Vientiane is the capital of Laos and sits on the Mekong River, directly across from Thailand.  Most tourist wants and needs are found within a compact downtown area.  ATMs are everywhere.  We stumbled upon a couple grocery/multipurpose stores (Phon Phet, and Phimphone on the main drag) with many imported items in case you need something. It is not so easy to find Ziploc bags in developing countries, so…

Transportation: We took a “VIP” bus from Vang Vieng.  It cost 50k Kip each.  You are dropped at the north bus station from where a shared tuk tuk to city center costs 10k Kip each.  This bus was a bit less “VIP” feeling than the one from Luang Prabang to Vang Vieng, but it was fine.  The scheduled departure was 10 am with arrival around 2-2:30 pm.  We were picked up at our guesthouse in Vang Vieng by a mini-bus after 10 am, then we made some loops picking up other passengers, and the actual bus didn’t leave until 11 am.  Even with a toilet (1k Kip) and lunch (sandwiches 10-20k Kip) stop, we still arrived at the Vientiane bus station at 2:15 pm.

This bus ride was less hilly, windy and scenic than from Luang Prabang, but we passed more villages.

Note that one may kayak from Vang Vieng to Vientiane, but be sure to inquire about details.  We met someone who did this and it sounded like a few hours of kayaking came with a lot of driving in less comfortable vehicles…like more combined driving hours than the whole bus ride.

Vientiane is the main international air hub for Laos (which isn’t saying much) and we flew from here direct to Singapore on Lao Airlines.  We purchased air tickets from All Lao Travel Service on the main street in Luang Prabang.  Ms. Teep beat everyone else’s price, and was far cheaper than what we found on Kayak.

A taxi from downtown to the diminutive airport at 6:15 am took less than 15 minutes and cost 60k Kip.

Accommodation: We stayed at Ibis, which is an Accor hotel.  At ~$60/night, you can find cheaper, but the room is nice, the WiFi works well and the location is excellent.  Street names are confusing but it seems to be on Rue Setthathilath.  It is close to several well-reviewed bars and restaurants like Joma, Benino, Amphone, Jazz Bricks, etc.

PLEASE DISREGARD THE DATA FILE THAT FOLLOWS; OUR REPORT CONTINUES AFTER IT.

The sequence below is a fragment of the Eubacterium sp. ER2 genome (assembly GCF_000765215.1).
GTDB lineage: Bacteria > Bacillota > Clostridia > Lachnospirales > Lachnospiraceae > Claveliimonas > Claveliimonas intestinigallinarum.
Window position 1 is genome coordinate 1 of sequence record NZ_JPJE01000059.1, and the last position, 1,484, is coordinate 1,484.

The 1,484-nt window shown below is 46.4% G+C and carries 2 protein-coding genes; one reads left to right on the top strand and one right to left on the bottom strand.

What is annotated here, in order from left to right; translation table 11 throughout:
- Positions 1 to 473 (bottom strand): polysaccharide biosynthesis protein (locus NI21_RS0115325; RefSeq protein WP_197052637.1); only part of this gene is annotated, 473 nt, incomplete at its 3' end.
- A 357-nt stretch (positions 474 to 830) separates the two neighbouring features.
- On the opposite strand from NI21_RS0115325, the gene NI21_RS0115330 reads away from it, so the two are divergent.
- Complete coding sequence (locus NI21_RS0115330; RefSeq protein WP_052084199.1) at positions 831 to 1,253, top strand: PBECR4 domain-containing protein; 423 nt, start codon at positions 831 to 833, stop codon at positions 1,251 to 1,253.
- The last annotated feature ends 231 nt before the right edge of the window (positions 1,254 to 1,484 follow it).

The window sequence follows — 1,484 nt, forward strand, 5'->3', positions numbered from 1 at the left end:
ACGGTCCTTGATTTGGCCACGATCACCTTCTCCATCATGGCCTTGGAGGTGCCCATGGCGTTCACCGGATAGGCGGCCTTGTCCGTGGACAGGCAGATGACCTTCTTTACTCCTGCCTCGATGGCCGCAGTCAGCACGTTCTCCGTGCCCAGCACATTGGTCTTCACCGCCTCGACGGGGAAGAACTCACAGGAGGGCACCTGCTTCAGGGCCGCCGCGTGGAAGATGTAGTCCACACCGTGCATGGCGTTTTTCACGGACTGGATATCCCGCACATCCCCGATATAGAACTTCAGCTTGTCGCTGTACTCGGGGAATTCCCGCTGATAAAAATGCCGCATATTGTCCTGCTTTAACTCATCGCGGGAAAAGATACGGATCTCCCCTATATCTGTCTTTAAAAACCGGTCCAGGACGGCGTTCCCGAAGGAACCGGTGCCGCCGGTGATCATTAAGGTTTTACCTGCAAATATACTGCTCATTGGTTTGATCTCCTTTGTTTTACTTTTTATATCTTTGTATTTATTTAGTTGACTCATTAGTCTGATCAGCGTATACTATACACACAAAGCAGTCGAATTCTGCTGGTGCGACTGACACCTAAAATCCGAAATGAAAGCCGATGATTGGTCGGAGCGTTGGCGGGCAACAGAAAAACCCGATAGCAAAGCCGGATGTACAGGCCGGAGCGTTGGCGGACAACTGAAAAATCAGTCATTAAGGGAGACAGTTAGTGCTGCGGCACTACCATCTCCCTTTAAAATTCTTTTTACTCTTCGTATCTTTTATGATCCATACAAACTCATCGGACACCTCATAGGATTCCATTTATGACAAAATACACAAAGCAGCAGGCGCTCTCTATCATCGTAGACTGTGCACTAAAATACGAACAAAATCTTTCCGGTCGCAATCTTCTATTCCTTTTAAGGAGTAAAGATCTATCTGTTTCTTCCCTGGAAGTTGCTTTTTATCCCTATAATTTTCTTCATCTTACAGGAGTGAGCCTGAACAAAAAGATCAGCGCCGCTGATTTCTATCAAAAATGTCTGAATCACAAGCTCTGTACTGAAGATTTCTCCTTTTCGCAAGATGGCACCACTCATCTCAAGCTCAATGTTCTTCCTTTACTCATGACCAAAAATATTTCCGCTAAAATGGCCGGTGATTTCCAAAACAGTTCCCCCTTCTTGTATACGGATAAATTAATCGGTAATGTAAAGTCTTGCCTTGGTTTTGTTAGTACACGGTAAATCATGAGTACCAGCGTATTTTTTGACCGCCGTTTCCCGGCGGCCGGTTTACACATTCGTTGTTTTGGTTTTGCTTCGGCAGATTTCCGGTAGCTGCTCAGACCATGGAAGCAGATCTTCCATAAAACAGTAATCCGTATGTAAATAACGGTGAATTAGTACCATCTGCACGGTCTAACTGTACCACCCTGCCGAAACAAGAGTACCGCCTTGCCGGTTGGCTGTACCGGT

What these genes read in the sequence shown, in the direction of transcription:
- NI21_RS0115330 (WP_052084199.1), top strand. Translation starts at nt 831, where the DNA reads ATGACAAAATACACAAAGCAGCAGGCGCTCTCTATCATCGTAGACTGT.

While searching online we also considered Dhavara and Avilla Phasouk.  These are all very near each other, and I would try to stay in this zone.  The downtown is small and easily walkable so a couple blocks this way or that shouldn’t matter too much.

Food and Drinks: We dined at Tokyo Sushi Bar, which I guess is part of Mix at Nam Phou Fountain Square, next door to our hotel.  The food was good but pricy and the service was poor.  The atmosphere was lovely, many tables outdoors with a fountain and live music.  Our brie baguette at Benino Cafe was OK, the coffee was great.  Noy’s Fruit Heaven comes recommended.  A tasty Greek salad cost 40k Kip and you can choose any combo for your 10k Kip fruit shake.  Friendly service.  Dinner at Lao Luna d’Oro was great.  My lasagna was richly delectable and the crust on Jenni’s pizza was superb…thin and doughy yet crispy.  We did not eat there but the owner of Le cafe de Paris in Vang Vieng recommended Chokdee Cafe Belgian Beer Bar.

Our viognier at Wine ’95 was OK but could’ve been chilled more. The service was good, though, and they agreed to happy hour prices before the official 6 pm start. Jazzy Brick’s happy hour cocktails for 20k Kip were solid, and the inside space is cozy and well-decorated with classy and comfy mid-century modern chairs.

Activities: There isn’t so much to do in Vientiane.  There are some temples and museums, we mainly walked around and stopped briefly at Wat Ong Teu and Wat Haysoke.  I believe the night market takes place in or around Chao Anouvong Park by the Mekong, itself something of a sight.  Naturally, there are plentiful massage parlors.  Last but not least, I believe there is a bowling alley, though we did not hear tales of late-night debauchery as in Luang Prabang.

February 10-12, 2014 (Monday-Wednesday)